More recently in April 2015, the death sentences of two Iranians were commuted to life in prison. This came as a surprise because simultaneously, Jokowi was refusing clemency to several inmates, among which some had shown signs of rehabilitation.

The case of Hengky Gunawan is even more disturbing. He was caught with 11.1 kilograms of crystal methamphetamine and materials for drug’s production worth over $1 million but his death sentence was reduced to 15 years in prison and then to 12 years only.

The proportionality of sentences is unfortunately inexistent in Indonesia and there is no improvement in sight on the subject. 

10) Drug is mostly seen as an imported, Western problem

For most Indonesians, the drug problem comes from Foreigners only. Medias and politicians are responsible for that as they tend to misrepresent it as if all the drugs traffic was in the hands of International traffickers.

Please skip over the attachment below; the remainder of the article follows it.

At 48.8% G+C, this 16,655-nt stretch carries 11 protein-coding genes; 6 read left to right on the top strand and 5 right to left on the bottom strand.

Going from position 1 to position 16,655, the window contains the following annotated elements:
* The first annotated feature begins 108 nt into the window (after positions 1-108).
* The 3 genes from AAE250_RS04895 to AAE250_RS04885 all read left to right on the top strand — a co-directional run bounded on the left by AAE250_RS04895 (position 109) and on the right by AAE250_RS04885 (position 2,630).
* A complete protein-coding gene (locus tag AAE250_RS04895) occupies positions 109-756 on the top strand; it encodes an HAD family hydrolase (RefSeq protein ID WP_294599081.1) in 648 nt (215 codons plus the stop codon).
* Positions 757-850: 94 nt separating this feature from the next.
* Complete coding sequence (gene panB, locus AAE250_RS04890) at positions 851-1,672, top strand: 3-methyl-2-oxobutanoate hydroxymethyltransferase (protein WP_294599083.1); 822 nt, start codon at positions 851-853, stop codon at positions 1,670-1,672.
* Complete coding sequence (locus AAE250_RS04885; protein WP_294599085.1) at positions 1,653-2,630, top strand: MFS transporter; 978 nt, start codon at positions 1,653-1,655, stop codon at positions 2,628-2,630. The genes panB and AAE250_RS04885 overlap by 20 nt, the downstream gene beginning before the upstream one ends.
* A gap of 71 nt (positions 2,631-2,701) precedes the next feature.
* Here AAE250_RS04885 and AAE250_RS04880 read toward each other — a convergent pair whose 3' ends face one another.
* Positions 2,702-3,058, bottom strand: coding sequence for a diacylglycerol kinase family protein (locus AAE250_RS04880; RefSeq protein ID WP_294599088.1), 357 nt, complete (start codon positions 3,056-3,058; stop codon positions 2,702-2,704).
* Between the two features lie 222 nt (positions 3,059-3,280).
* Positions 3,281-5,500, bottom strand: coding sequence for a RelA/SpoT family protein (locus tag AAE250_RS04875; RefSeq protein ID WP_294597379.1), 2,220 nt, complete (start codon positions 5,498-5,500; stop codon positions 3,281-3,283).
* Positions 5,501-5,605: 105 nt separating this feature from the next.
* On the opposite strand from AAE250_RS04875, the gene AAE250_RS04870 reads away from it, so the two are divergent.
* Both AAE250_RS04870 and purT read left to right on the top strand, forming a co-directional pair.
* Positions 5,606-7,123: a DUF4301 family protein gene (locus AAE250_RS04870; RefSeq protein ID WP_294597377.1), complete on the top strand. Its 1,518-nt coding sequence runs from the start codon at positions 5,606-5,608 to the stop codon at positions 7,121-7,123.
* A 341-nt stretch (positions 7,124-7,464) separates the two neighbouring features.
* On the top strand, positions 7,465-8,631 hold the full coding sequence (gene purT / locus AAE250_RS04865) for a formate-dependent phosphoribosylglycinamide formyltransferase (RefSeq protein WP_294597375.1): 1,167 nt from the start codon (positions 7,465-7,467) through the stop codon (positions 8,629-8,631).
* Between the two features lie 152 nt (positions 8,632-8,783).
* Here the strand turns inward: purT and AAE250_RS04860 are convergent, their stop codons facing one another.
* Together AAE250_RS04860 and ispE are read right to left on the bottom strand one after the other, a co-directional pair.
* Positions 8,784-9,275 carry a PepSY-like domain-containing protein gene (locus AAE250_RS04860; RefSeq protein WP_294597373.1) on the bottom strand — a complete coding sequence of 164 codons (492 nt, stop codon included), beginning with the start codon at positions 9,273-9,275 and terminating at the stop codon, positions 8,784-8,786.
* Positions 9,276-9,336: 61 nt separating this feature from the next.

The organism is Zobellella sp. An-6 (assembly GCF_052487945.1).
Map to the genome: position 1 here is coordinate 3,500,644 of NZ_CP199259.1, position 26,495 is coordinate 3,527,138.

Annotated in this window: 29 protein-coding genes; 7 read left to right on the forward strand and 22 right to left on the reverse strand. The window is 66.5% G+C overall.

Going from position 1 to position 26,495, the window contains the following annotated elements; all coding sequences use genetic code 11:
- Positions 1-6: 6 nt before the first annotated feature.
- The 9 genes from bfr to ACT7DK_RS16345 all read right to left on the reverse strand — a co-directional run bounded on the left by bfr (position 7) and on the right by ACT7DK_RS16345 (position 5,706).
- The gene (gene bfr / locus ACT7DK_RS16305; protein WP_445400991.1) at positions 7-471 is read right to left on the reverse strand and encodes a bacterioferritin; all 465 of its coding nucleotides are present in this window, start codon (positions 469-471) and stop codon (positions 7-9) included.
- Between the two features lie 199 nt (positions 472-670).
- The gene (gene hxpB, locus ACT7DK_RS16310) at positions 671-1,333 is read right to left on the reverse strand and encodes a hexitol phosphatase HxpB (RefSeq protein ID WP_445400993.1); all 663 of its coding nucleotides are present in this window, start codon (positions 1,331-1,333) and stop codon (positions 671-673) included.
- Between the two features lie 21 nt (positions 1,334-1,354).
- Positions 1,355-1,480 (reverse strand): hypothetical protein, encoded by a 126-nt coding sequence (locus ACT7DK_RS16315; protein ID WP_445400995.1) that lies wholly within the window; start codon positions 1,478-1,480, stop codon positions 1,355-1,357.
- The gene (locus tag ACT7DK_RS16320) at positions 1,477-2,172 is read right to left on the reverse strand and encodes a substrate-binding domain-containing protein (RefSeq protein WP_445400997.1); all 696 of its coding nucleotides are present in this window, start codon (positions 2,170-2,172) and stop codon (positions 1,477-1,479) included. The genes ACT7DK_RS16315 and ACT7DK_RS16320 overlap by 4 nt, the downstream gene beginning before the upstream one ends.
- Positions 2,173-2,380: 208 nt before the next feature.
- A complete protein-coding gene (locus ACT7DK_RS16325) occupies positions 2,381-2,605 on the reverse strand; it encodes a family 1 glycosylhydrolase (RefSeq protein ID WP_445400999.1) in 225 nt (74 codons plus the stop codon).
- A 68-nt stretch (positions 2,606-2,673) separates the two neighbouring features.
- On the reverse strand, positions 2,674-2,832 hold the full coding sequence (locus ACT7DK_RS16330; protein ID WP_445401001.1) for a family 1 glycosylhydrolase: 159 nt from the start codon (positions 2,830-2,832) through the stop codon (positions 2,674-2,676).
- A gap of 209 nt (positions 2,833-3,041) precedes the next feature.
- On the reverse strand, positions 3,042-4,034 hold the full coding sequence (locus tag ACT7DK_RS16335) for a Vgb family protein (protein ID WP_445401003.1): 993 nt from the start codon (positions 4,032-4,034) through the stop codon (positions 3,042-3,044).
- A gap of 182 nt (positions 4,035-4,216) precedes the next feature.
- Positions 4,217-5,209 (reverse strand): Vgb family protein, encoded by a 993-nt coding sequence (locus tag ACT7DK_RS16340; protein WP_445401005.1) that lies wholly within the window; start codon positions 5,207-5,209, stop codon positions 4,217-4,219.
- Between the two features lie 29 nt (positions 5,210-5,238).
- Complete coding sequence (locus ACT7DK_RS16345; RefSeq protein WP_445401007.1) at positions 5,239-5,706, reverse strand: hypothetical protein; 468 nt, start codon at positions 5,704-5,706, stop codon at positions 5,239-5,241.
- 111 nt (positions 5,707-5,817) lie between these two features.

They also often forget to mention that large quantities of drugs are produced in Indonesia to be exported. Naturally, since the problem is seen as a Foreign one, Indonesians are very supportive of harsher sentences against them.
Drug use has actually been prevalent in Indonesia for centuries, even long before the Dutch arrived in the country. In the 17th century, numerous documents attest that the use of opium was widespread in Java. The habit of smoking opium by adding it to tobacco was developed in Indonesia before spreading to China. In other parts of Indonesia, some narcotics obtained from plants and trees have also been consumed for ages such as betel nuts in Nusa Tenggara or marijuana in Aceh.

The truth is, Foreigners are part of the problem, but also a big part of the solution. Rehabilitation centers, harm reduction programs, trainings and distribution of needles/medication are largely funded by International donors. 

11) Nightclubs known to be ridden with drugs operate freely and are protected by the police